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Battling Over Brown v. Board, More than 50 Years Later

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Cross-posted from RaceWire

By Tammy Johnson

Welcome to the battle royal. Today is the anniversary of the landmark Supreme Court decision in Brown vs. Board of Education, an annual heavy weight match where race and public education claim the center ring. In one corner are Brown’s defenders, bemoaning the country’s failure to carry out the order to educate every child regardless of race. In the opposing corner are the prosecutors of public schools, claiming that the system’s failures stem from its very acknowledgment of race, rather than from the racial disparities themselves. Taking hits from all sides are millions of children of color.

So was Brown v. Board a failed attempt at social engineering? Or was its solution poisoned in its infancy by political maneuvering? With every passing anniversary researchers, lawyers, policymakers and education advocates come out swinging with their views on the aftermath. But there are only two questions that really matter: Is race still a factor in whether a child receives a quality education? And if so, what should we do about it?

Let’s deal with what’s real. Race matters. A 2009 Education Department report bears this out:

* Between 1972 and 2007, the percentage of public school students who were White decreased from 78 to 56 percent. During this period, the percentage of students from other racial/ethnic groups increased from 22 to 44 percent.
* In 2008, the high school completion rates for Blacks and Latinos remained significantly below those of Whites (88 and 68 vs. 94).
* The national average reading score of 4th graders was higher in 2007 than in 1992, by 4 points. In 2007, at the 4th-grade level Blacks scored, on average, 27 points lower than Whites and Latinos scored, on average, 26 points lower.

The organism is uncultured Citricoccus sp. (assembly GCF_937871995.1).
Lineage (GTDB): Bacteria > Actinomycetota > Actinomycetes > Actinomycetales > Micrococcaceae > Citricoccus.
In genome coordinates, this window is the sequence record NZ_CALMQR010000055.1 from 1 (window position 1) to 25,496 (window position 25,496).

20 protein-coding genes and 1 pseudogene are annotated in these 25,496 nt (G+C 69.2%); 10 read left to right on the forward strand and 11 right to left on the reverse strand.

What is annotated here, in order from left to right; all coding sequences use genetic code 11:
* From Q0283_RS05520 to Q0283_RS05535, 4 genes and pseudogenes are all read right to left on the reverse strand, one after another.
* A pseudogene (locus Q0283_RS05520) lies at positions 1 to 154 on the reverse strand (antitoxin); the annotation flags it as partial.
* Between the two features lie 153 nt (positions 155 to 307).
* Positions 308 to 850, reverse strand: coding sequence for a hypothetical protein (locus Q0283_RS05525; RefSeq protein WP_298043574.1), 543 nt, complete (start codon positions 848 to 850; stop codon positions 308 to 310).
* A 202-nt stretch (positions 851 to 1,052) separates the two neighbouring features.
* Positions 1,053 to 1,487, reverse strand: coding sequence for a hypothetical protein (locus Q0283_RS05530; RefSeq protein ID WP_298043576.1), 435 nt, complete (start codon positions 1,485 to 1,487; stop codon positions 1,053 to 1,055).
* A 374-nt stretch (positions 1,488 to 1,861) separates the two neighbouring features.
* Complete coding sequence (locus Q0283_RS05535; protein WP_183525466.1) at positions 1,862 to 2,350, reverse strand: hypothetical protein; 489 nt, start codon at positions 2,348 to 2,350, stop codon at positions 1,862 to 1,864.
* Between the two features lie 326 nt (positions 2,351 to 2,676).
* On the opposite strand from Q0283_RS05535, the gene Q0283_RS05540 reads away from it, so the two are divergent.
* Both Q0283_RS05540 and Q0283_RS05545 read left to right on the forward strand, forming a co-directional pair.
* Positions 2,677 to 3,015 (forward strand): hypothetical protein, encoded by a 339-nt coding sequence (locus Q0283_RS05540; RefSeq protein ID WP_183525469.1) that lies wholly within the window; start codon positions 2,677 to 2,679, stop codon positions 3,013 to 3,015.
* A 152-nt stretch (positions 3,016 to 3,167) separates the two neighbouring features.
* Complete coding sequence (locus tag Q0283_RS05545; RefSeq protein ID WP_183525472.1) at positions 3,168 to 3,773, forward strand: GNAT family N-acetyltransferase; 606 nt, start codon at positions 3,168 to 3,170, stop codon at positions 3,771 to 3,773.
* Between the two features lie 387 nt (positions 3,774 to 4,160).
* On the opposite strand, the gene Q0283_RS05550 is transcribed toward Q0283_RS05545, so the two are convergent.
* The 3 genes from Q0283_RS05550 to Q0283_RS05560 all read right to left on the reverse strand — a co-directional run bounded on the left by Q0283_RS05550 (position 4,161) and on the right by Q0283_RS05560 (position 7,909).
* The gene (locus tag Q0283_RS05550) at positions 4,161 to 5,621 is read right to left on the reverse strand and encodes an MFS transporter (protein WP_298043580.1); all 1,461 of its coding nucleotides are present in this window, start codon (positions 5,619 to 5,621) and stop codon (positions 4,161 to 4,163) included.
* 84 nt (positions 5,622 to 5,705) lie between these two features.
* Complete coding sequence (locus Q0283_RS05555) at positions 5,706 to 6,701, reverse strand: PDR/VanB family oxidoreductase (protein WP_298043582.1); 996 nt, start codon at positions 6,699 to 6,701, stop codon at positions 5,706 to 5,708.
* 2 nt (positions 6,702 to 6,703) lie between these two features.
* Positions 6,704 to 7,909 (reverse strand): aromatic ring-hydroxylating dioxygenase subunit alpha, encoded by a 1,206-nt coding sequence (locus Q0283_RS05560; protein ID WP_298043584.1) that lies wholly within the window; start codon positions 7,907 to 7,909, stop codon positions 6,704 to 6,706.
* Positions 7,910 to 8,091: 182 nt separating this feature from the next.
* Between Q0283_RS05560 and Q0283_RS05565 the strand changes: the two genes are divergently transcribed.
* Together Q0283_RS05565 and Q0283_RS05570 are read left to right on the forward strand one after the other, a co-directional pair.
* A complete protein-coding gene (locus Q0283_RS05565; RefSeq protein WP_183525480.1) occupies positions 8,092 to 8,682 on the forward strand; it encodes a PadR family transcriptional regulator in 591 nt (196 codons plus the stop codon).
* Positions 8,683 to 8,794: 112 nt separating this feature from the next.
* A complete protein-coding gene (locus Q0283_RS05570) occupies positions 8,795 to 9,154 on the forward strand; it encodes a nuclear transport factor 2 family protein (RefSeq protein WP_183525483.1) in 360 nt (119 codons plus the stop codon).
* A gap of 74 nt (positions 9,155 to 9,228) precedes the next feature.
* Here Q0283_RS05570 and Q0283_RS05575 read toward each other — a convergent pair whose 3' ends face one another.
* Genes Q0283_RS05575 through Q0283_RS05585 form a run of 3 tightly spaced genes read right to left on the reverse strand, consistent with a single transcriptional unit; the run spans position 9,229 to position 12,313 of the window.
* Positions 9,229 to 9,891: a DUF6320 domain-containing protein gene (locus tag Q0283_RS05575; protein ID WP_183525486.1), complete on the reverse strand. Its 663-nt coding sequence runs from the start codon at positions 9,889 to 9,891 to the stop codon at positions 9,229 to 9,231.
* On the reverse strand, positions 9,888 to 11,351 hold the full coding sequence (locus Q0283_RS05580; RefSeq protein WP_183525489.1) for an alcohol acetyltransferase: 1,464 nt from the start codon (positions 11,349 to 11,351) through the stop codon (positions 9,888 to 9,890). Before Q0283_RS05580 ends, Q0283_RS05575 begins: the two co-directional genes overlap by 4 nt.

Add to all of this the resegregation of Black and brown kids to metropolitan schools and White (more affluent) families to the suburbs; the failure of flavor-of-the-year reform schemes (mayoral take overs, private charters, etc.), and the one-two punch of the economic downturn and state budget cuts and we have one hot mess of a fight.

The 1952 Warren Court knew that America’s racist public education system had to be changed. And although it only stunned the monster, Brown did become the legal precedent that paved the way for the dismantling of Jim Crow and the establishment of civil rights law as we know it. Similarly, today's Brown discussions must evoke a broader vision about the schools that we need to create in order to produce the society that we all want to live in.

There are plenty of areas that need our attention, but we should strategically focus on the player that data and decades of experience have proven essential: the teacher. Can we recruit a workforce that reflects the communities of the children they teach? Can we support them with quality and relevant curriculum, peer mentorship, decent facilities and adequate compensation? Can we ensure that they are armed with knowledge, credentials and cultural competency needed to teach demographically expanding classrooms? Can we?

Shifting our weight from the busing blame game to making a real plan for teaching and leaning won’t be easy. But when that bell rings and race comes out swinging, America’s old bob-and-weave will just no longer due.